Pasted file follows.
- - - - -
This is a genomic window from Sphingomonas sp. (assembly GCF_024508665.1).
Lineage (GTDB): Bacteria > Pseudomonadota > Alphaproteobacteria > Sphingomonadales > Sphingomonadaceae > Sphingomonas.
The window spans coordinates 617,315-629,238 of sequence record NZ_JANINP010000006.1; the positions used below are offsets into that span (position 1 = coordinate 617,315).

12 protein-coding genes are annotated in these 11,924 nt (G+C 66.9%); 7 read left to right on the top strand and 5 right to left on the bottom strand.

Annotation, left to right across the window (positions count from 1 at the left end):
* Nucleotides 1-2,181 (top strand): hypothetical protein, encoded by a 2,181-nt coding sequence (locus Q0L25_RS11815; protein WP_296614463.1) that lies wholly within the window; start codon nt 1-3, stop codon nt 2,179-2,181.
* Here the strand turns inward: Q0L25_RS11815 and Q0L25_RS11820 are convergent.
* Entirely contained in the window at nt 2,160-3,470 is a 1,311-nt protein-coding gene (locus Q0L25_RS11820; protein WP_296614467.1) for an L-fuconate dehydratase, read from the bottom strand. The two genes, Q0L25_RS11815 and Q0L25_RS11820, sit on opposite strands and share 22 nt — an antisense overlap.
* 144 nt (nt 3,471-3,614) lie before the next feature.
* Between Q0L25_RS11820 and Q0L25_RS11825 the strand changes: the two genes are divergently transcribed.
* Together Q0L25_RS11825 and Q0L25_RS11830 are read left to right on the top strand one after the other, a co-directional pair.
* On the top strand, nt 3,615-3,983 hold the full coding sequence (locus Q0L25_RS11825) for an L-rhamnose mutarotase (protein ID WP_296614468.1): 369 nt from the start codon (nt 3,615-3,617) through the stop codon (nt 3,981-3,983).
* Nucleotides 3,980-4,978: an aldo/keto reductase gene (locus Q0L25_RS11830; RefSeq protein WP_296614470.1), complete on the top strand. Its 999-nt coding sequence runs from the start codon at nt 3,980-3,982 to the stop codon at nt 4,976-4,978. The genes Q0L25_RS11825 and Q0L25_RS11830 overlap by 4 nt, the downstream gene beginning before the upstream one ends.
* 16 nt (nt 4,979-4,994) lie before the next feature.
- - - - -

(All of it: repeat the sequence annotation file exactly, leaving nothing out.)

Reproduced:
This is a genomic window from Sphingomonas sp. (assembly GCF_024508665.1).
Lineage (GTDB): Bacteria > Pseudomonadota > Alphaproteobacteria > Sphingomonadales > Sphingomonadaceae > Sphingomonas.
The window spans coordinates 617,315-629,238 of sequence record NZ_JANINP010000006.1; the positions used below are offsets into that span (position 1 = coordinate 617,315).

12 protein-coding genes are annotated in these 11,924 nt (G+C 66.9%); 7 read left to right on the top strand and 5 right to left on the bottom strand.

Annotation, left to right across the window (positions count from 1 at the left end):
* Nucleotides 1-2,181 (top strand): hypothetical protein, encoded by a 2,181-nt coding sequence (locus Q0L25_RS11815; protein WP_296614463.1) that lies wholly within the window; start codon nt 1-3, stop codon nt 2,179-2,181.
* Here the strand turns inward: Q0L25_RS11815 and Q0L25_RS11820 are convergent.
* Entirely contained in the window at nt 2,160-3,470 is a 1,311-nt protein-coding gene (locus Q0L25_RS11820; protein WP_296614467.1) for an L-fuconate dehydratase, read from the bottom strand. The two genes, Q0L25_RS11815 and Q0L25_RS11820, sit on opposite strands and share 22 nt — an antisense overlap.
* 144 nt (nt 3,471-3,614) lie before the next feature.
* Between Q0L25_RS11820 and Q0L25_RS11825 the strand changes: the two genes are divergently transcribed.
* Together Q0L25_RS11825 and Q0L25_RS11830 are read left to right on the top strand one after the other, a co-directional pair.
* On the top strand, nt 3,615-3,983 hold the full coding sequence (locus Q0L25_RS11825) for an L-rhamnose mutarotase (protein ID WP_296614468.1): 369 nt from the start codon (nt 3,615-3,617) through the stop codon (nt 3,981-3,983).
* Nucleotides 3,980-4,978: an aldo/keto reductase gene (locus Q0L25_RS11830; RefSeq protein WP_296614470.1), complete on the top strand. Its 999-nt coding sequence runs from the start codon at nt 3,980-3,982 to the stop codon at nt 4,976-4,978. The genes Q0L25_RS11825 and Q0L25_RS11830 overlap by 4 nt, the downstream gene beginning before the upstream one ends.
* 16 nt (nt 4,979-4,994) lie before the next feature.